Being outside of the world of work and learning institutions, I am divorced from what learners, students, teachers, and lecturers have to deal with when it comes to the lack of access to teaching and learning. My limited encounters with platforms like Zoom, Microsoft Teams and even WhatsApp group videos give me some sense of the role that distance plays. Learning encounters are not only content-based but also have to take values, attitudes and response to different personalities into account. We can be grateful that this pandemic happened when we do have access to those platforms and are not completely visually distanced.
But for maybe the majority of our population this is not a given. The pandemic has indeed highlighted the divide between the rich and the poor. For me it is even more important for us to recognise where we are in eradicating poverty, what our particular contributions towards that is to truly be able to say that we are working towards an equal society. Why have we not yet reached our targets? Why must the poor only look on to see what is possible and not be part of that possibility?
Participating in the recent Russel Botman Memorial Lecture, hosted by Stellenbosch University, I introduced the fifteen bursary recipients for 2020. During that lecture, I became so acutely aware that we are dealing with a privileged grouping in our society, with a statistic of roughly 1% of our population participating in higher education. And even there, technology and the use thereof fail us. It fails to transmit videos, the speaker cannot be heard, poor internet connection and the like. And what about the onlookers outside of these networks, without data and appropriate devices?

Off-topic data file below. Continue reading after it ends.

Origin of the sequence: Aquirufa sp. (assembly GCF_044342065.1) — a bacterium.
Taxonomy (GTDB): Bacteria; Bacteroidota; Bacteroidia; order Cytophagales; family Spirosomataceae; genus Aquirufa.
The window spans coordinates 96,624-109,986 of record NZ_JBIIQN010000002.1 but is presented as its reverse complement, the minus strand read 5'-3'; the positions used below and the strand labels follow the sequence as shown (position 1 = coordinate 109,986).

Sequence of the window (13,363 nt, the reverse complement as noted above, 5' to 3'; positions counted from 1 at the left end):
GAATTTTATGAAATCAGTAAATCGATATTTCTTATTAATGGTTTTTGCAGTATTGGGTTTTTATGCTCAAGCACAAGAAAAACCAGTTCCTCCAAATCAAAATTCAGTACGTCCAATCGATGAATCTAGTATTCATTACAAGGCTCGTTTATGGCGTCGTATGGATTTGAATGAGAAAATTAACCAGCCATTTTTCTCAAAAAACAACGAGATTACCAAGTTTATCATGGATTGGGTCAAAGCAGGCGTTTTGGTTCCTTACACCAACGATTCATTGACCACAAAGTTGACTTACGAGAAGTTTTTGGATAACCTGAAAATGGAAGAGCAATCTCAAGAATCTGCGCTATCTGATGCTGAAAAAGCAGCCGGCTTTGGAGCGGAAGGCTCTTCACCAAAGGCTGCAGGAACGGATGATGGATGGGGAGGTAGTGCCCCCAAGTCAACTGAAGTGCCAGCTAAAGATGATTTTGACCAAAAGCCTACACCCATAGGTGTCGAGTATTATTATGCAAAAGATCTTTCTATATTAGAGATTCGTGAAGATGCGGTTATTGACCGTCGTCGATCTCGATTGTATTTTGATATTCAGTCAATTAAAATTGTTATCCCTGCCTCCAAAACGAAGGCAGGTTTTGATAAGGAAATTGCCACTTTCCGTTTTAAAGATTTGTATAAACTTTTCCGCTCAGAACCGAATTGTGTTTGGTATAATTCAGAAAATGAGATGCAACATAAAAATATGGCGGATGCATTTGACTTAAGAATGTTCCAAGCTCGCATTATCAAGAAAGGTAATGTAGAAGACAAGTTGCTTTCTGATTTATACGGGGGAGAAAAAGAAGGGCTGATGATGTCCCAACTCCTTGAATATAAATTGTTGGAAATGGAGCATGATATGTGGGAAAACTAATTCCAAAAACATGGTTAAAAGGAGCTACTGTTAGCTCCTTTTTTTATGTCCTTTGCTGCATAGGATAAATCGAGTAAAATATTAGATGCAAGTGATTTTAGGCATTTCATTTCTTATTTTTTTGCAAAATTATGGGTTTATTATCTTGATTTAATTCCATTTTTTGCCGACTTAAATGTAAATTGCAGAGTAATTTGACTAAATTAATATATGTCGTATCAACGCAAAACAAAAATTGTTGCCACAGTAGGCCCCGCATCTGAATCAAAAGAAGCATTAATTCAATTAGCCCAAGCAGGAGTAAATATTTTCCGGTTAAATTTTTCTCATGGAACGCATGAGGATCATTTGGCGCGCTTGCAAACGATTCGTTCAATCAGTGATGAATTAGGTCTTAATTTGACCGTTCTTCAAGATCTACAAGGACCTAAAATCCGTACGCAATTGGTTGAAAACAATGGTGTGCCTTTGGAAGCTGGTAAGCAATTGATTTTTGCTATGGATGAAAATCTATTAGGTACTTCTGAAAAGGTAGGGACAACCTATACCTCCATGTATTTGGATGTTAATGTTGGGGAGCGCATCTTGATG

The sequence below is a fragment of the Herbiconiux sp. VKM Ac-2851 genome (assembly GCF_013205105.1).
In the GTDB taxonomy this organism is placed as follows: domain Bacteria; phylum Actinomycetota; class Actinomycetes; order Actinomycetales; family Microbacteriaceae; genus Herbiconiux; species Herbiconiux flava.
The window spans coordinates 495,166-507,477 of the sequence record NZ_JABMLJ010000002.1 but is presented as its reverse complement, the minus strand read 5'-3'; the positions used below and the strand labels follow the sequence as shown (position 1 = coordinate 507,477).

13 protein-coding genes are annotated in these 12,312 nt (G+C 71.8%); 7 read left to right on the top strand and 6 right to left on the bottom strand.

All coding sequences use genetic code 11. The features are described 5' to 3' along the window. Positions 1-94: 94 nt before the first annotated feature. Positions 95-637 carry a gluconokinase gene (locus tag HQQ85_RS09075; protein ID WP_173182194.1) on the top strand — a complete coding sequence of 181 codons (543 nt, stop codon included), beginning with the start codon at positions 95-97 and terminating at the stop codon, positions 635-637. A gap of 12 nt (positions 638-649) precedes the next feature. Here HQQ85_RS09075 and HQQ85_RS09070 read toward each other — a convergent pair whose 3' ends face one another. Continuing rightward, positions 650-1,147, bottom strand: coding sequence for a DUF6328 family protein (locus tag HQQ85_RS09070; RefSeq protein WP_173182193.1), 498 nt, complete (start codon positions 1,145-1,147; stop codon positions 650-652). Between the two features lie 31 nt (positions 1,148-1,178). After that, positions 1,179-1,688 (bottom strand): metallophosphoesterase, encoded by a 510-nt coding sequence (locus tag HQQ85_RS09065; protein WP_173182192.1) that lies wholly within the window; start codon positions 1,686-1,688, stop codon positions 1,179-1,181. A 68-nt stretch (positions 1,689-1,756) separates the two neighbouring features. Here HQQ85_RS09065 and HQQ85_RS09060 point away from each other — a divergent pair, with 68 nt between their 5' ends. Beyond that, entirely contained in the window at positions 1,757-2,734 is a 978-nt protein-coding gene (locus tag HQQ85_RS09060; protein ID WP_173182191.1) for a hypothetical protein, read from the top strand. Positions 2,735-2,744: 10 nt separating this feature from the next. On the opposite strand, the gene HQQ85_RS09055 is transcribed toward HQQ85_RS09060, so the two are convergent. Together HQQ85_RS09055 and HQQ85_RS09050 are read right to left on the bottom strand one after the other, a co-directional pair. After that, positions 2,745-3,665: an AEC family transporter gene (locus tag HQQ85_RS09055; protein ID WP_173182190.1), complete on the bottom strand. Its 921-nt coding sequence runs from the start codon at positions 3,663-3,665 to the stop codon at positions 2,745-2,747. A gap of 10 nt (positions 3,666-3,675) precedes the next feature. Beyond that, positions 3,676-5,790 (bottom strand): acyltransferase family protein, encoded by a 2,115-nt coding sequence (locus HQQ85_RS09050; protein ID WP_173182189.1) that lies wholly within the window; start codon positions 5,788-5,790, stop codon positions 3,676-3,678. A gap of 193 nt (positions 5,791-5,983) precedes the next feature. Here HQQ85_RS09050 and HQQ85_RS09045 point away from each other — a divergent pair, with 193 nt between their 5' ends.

This informs my plea for donations to the Russel Botman Bursary Fund for more of the “outsiders” to be let into higher education – for a better future for all communities and not only some. Let this be our contribution to creating more bursary opportunities.
This year started with a very positive outlook on the possibilities of 2020. Early in the year, COVID-19 seemed far away in the east with no real connection to us here on the southern point of Africa. But this was not to be. Today we are in the sixth week of lockdown. The first-ever such regulations in South Africa and we are making the road by walking it. Only later in the lockdown process, after an extension, levels of lockdown were introduced.
It is this “making the path while walking” that Paulo Freire refers to. On this path, we have to learn to walk with others, walk on our own and be led in ways unknown to us. These are the days in which we have to not only learn but also relearn and unlearn our world and its challenges. Stellenbosch University must also walk this path along with its staff, students and the entire university community. Our bursary fund recipients for 2020 have to take up their bursary opportunities in much different circumstances than any of the others.
They have to learn in new and different ways, remotely and take much more responsibility for self-learning and discipline. In the spirit of Russel Botman, the bursary fund would like to encourage all interest groups to keep future generations in mind and continue to donate for the fund to continue developing the youth that needs to lead us into a new society and world.
Keep safe and healthy. Stay responsible and hopeful.